21. 21. WHO Probe <ul><li>Two variants of WHO Probes are available: </li></ul><ul><li>CPITN-E Probe (Epidemiological Probe) Markings at 3.5 and 5.5mm. </li></ul><ul><li>CPITN-C Probe(Clinical Probe) Markings at 3.5, 5.5, 8.5 and 11.5mm. </li></ul><ul><li>These additional lines may be of use when performing a detailed assessment and recording of deep pockets for the purpose of preparing treatment plan for complex periodontal therapy. </li></ul>18/03/2010 Periodontal Probes
  22. 22. Naber’s Furcation Probe <ul><li>It is used to determine the extent of furcation involvement on a multi rooted teeth. </li></ul><ul><li>It has a curved working end for accessing the furcation area. </li></ul><ul><li>The end is blunt so that it will not harm soft tissues. </li></ul><ul><li>Most of the nabers probe do not have markings. </li></ul><ul><li>The depth of insertion of the probe into the furcation area determines the degree of furcation involvement. </li></ul>18/03/2010 Periodontal Probes
  23. 23. Naber’s Furcation Probe 18/03/2010 Periodontal Probes
  24. 24. Probing Technique <ul><li>The probe should be inserted parallel to the vertical axis of the tooth and “walked” circumferentially around each tooth to detect the areas of deepest penetration. </li></ul><ul><li>To detect an interdental crater the probe should be placed obliquely from both the facial and the lingual surface to explore the deepest point of the pocket located beneath the contact point. </li></ul><ul><li>To detect furcation involvement in multi-rooted teeth, use of specially designed Naber ’s probe allows an easier and more accurate exploration of the horizontal component of furcation lesion. </li></ul>18/03/2010 Periodontal Probes
  25. 25. Probing Technique 18/03/2010 Periodontal Probes
  26. 26. Probing Technique <ul><li>The probe should be inserted parallel to the vertical axis of the tooth and “walked” circumferentially around each tooth to detect the areas of deepest penetration. </li></ul><ul><li>To detect an interdental crater the probe should be placed obliquely from both the facial and the lingual surface to explore the deepest point of the pocket located beneath the contact point. </li></ul><ul><li>To detect furcation involvement in multi-rooted teeth, use of specially designed Naber ’s probe allows an easier and more accurate exploration of the horizontal component of furcation lesion. </li></ul>18/03/2010 Periodontal Probes
  27. 27. Probing Technique 18/03/2010 Periodontal Probes
  28. 28. Probing Technique <ul><li>The probe should be inserted parallel to the vertical axis of the tooth and “walked” circumferentially around each tooth to detect the areas of deepest penetration. </li></ul><ul><li>To detect an interdental crater the probe should be placed obliquely from both the facial and the lingual surface to explore the deepest point of the pocket located beneath the contact point. </li></ul><ul><li>To detect furcation involvement in multi-rooted teeth, use of specially designed Naber ’s probe allows an easier and more accurate exploration of the horizontal component of furcation lesion. </li></ul>18/03/2010 Periodontal Probes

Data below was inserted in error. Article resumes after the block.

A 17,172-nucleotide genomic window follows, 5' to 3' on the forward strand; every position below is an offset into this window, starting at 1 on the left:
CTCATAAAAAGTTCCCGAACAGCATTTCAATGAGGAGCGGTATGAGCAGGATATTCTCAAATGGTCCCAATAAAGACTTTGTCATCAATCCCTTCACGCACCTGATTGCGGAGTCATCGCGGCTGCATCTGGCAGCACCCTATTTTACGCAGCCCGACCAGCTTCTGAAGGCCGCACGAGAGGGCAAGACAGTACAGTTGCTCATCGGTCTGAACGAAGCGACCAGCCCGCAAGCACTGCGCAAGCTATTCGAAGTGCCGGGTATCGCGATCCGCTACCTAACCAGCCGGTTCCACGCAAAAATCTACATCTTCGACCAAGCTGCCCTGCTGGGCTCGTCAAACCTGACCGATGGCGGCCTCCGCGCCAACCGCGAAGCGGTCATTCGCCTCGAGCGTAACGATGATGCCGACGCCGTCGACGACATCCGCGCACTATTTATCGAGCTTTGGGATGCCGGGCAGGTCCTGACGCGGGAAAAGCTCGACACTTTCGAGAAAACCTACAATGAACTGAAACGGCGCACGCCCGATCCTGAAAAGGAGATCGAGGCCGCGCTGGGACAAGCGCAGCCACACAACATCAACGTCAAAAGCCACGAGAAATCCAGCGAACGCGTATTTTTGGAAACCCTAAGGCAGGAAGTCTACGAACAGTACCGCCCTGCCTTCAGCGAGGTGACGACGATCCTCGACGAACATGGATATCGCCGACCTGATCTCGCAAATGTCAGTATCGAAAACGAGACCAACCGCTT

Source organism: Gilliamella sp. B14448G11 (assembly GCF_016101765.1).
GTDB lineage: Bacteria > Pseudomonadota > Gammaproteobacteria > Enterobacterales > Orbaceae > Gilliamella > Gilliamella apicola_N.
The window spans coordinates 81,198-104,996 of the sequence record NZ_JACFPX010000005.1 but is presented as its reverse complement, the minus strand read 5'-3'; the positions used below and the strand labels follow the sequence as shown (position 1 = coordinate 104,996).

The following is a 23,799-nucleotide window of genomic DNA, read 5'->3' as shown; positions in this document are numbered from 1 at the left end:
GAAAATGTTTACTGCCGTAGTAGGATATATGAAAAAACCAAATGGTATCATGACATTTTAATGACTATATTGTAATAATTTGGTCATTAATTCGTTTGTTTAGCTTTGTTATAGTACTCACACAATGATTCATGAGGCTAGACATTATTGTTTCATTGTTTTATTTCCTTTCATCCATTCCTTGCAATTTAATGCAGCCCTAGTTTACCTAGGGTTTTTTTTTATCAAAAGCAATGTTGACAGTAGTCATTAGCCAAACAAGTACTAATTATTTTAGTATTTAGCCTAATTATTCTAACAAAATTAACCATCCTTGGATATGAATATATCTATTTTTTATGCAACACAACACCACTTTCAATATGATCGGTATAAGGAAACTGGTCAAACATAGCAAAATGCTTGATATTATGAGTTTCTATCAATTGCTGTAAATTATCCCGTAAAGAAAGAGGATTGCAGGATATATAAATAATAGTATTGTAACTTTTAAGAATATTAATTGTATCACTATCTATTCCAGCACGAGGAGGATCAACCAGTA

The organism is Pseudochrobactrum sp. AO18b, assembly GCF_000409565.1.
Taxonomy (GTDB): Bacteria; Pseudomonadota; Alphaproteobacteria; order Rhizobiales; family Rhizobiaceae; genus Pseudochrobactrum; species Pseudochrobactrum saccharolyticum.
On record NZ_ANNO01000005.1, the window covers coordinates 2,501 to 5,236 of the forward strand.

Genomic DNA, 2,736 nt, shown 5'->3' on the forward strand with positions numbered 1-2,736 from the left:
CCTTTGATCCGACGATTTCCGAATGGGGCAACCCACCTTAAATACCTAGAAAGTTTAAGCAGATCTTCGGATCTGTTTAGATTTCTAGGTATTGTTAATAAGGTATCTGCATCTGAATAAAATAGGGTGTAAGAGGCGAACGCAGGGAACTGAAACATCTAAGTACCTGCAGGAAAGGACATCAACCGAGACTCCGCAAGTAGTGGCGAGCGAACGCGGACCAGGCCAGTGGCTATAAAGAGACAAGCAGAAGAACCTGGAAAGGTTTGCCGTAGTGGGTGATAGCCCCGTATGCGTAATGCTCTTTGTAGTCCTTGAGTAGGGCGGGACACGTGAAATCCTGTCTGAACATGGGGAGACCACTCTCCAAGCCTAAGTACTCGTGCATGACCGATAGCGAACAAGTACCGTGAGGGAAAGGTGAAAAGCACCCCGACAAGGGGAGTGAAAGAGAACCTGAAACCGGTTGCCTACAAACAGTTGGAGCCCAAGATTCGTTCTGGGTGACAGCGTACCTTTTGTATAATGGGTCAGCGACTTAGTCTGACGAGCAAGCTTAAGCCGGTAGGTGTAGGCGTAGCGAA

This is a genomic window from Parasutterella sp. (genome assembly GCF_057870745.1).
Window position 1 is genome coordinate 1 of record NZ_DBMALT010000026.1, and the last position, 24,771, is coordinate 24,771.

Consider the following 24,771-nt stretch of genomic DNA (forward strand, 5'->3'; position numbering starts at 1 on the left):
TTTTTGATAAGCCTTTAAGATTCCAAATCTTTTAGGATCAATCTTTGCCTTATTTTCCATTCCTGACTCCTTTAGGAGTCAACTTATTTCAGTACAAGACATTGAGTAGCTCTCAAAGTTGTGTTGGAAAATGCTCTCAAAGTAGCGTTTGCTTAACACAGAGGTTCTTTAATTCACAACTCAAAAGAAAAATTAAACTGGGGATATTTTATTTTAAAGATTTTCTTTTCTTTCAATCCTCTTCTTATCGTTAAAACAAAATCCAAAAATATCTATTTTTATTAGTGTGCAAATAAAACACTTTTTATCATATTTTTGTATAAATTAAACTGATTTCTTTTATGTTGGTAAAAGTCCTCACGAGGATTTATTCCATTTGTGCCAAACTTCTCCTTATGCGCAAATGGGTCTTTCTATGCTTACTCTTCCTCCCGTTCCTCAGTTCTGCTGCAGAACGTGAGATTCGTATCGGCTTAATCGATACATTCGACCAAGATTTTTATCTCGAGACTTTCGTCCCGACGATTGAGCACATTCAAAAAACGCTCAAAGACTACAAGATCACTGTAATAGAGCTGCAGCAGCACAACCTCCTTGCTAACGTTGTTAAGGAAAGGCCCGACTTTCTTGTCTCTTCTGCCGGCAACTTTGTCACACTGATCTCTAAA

29. 29. Probing Technique 18/03/2010 Periodontal Probes
  30. 30. When to probe <ul><li>Probing of pockets is done at various times for diagnosis and for monitoring the course of treatment and maintenance. </li></ul><ul><li>Initial probing: Done to determine whether the tooth can be saved or should be extracted. </li></ul><ul><li>Second probing: Done to establish accurately the level of attachment and degree of involvement of roots and furcations. </li></ul>18/03/2010 Periodontal Probes
  31. 31. Pocket Probing <ul><li>There are two different pocket depths: </li></ul><ul><li>- The biologic depth is the distance between the gingival margin and the base of the pocket (coronal end of junctional epithelium). This can be measured only by histological sections. </li></ul><ul><li>- The probing depth is the distance to which the probe penetrates into the pocket. </li></ul>18/03/2010 Periodontal Probes
  32. 32. Pocket Probing 18/03/2010 Periodontal Probes
  33. 33. Pocket Probing <ul><li>Factors affecting probe penetration: </li></ul><ul><li>- Force of introduction. </li></ul><ul><li>- The shape and size of the probe tip. </li></ul><ul><li>- Degree of tissue inflammation. </li></ul><ul><li>- Angle of insertion of probe. </li></ul><ul><li>The depth of penetration of the probe in the connective tissue apical to the junctional epithelium in a periodontal pocket is about 0.3mm. </li></ul><ul><li>The probing forces of 0.75N have been found to be well tolerated and accurate. </li></ul>18/03/2010 Periodontal Probes
  34. 34. Thermal Probe <ul><li>Thermal probes are sensitive diagnostic devices used for measuring early inflammatory changes in the gingival tissues. </li></ul><ul><li>One of the commercially available system, the PerioTemp Probe enables the calculation of temperature differential (DT, with a sensitivity of 0.1 o C) between the pocket probed and its sub gingival temperature. </li></ul><ul><li>This temperature differential is useful because it allows consideration of differences in core temperature between individuals. </li></ul>18/03/2010 Periodontal Probes
  35. 35. Thermal Probe 18/03/2010 Periodontal Probes
  36. 36. Thermal Probe <ul><li>Sub gingival temperature at diseased sites is increased compared with healthy sites. </li></ul><ul><li>There always exists a natural antero - posterior temperature gradient existing within the dental arches. </li></ul><ul><li>Mandibular sites were reported to be warmer than the maxillary sites. </li></ul><ul><li>Temperature increases with probing depth due to increase in cellular and molecular activity caused by increased periodontal inflammation with increasing probing depth. </li></ul>18/03/2010 Periodontal Probes
  37. 37. Pressure Sensitive Probe <ul><li>To overcome the limitations of conventional probing system, pressure-sensitive probes are developed which have standardized, controlled insertion pressure. </li></ul><ul><li>With forces up to 30 g, the tip of the probe seems to remain within the junctional epithelium, and the forces up to 50 g are necessary to diagnose periodontal osseous defects. </li></ul>18/03/2010 Periodontal Probes